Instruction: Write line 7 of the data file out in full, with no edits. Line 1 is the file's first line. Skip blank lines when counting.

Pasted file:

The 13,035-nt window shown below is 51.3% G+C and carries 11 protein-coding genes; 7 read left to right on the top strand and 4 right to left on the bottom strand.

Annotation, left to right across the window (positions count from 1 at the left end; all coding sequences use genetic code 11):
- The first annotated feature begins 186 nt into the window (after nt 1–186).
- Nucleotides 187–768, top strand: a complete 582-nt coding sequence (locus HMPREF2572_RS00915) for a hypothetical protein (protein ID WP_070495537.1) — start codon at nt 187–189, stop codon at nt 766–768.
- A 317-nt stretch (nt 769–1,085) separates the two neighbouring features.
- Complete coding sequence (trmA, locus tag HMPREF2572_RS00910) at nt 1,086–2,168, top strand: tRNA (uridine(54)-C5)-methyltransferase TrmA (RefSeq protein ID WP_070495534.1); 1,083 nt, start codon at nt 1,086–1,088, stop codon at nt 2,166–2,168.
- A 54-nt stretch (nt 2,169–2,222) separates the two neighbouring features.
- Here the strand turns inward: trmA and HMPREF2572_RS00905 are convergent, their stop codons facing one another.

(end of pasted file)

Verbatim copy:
- A 54-nt stretch (nt 2,169–2,222) separates the two neighbouring features.